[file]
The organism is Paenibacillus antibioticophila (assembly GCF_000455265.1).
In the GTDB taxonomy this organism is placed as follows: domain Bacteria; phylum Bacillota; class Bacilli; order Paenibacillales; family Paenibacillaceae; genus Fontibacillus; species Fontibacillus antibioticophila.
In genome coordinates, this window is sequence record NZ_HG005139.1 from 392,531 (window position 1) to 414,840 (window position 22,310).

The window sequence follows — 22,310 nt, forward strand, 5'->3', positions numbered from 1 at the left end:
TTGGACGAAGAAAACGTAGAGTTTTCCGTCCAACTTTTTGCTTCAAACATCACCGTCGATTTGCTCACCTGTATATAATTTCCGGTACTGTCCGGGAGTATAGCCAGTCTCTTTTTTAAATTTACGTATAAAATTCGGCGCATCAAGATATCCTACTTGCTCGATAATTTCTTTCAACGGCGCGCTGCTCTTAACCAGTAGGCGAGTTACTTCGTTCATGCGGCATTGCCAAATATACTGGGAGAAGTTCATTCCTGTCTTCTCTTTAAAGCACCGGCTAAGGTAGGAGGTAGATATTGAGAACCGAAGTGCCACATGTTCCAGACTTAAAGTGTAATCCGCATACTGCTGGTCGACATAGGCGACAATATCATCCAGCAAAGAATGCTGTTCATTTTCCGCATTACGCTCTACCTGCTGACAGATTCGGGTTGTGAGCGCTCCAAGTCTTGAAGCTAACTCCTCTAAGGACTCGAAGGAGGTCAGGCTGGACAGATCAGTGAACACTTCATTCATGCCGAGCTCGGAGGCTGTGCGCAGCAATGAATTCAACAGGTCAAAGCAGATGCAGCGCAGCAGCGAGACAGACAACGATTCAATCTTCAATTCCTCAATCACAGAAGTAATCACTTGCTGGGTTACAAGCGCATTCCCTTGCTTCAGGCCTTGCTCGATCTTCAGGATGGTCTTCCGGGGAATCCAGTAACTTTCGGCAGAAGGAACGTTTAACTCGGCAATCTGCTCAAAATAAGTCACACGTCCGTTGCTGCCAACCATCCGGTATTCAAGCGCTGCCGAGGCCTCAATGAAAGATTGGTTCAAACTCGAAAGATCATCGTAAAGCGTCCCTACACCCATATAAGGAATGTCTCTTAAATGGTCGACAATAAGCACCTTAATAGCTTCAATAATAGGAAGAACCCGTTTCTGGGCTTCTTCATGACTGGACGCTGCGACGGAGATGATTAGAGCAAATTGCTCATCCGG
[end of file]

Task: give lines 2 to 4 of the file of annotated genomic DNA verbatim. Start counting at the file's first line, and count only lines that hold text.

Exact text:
In the GTDB taxonomy this organism is placed as follows: domain Bacteria; phylum Bacillota; class Bacilli; order Paenibacillales; family Paenibacillaceae; genus Fontibacillus; species Fontibacillus antibioticophila.
In genome coordinates, this window is sequence record NZ_HG005139.1 from 392,531 (window position 1) to 414,840 (window position 22,310).

The window sequence follows — 22,310 nt, forward strand, 5'->3', positions numbered from 1 at the left end: